fairborndailyherald.com

Fireworks safety encouraged on the fourth

By Nathan Pilling npilling@civitasmedia.com

July 3, 2014

FAIRBORN — Fireworks are always a large part of the festivities surrounding Independence Day in the United States, but they can turn the holiday dangerous when not used properly.


According to the National Fire Protection Association, on Independence Day in a typical year, far more US fires are reported than on any other day. Fireworks account for two out of five of those fires, more than any other cause of fires.


“The best way to watch a good fireworks display is to go to one that’s been properly licensed and permitted like the Fourth of July fireworks we’ll have out at Community Park,” said Fairborn Fire Chief Mike Riley. “That’s the way to really enjoy fireworks in a safe manner.”


Riley said that typical fireworks injuries are ones resulting from explosions: trauma to the hands, face and chest, “when people really don’t know what they’re doing.”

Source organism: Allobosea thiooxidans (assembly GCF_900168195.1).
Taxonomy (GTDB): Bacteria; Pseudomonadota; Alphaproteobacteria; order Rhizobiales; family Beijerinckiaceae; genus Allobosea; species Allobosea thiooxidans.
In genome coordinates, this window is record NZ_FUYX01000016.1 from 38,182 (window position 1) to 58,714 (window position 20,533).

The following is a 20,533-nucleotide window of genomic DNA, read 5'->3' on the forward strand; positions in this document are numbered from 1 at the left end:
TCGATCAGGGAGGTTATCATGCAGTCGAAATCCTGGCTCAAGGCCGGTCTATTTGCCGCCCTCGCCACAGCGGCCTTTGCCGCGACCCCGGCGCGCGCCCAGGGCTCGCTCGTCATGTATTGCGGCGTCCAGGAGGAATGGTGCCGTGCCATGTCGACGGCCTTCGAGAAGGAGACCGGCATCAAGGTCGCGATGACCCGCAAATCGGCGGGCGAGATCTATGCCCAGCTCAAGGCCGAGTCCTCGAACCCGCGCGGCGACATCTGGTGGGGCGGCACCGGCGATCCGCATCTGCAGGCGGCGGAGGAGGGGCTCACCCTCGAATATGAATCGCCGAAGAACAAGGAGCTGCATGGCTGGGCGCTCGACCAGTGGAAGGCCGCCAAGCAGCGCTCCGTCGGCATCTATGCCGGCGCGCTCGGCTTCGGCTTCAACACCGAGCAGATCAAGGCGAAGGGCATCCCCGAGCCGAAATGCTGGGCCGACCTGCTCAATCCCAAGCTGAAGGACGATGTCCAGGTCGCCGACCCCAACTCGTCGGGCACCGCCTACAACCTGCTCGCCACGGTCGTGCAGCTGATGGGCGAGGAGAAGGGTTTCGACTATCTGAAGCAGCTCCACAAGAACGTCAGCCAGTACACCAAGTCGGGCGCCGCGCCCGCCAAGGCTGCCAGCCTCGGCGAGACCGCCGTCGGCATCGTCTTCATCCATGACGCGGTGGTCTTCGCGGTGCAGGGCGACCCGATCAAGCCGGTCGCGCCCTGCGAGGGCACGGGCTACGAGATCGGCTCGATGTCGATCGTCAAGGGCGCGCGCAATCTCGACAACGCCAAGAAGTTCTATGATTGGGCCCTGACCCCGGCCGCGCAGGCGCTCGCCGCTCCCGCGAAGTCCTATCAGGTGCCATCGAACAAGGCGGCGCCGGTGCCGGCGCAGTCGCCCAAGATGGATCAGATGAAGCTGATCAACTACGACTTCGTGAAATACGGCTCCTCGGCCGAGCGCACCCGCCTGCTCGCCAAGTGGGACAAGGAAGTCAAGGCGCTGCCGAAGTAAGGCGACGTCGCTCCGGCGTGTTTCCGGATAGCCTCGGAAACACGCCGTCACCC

Three classifications of fireworks exist under Ohio Code, only one of which is legal for Ohio citizens to set off.


Trick and novelty fireworks (sparklers, glow snakes and smoke bombs) are generally legal to buy and use anywhere in Ohio. These are the only fireworks that may be discharged without a permit or license in Ohio.


Display or exhibitor fireworks (classified as 1.3G fireworks) can only be set off by a licensed exhibitor with a local permit.


Fire crackers, bottle rockets and other “consumer fireworks” may be purchased by anyone over the age of 18 in Ohio, but the purchaser must sign a sign a form (sometimes called a “liar’s form”) saying they will transport the fireworks purchased out of the state within 48 hours. These consumer fireworks are illegal to set off in the state of Ohio.


According to the Ohio State Bar Association, first time offenders of the fireworks law are normally charged with a first-degree misdemeanor. Those who plead guilty or are convicted can be sentenced to up to six months in jail and also fined up to $1,000. A subsequent conviction is a fifth-degree felony, which could potentially be punishable by a one-year prison term.


“It’s a matter of your own personal safety just to avoid using those types of devices and just go watch a permitted pyrotechnic event,” Riley said.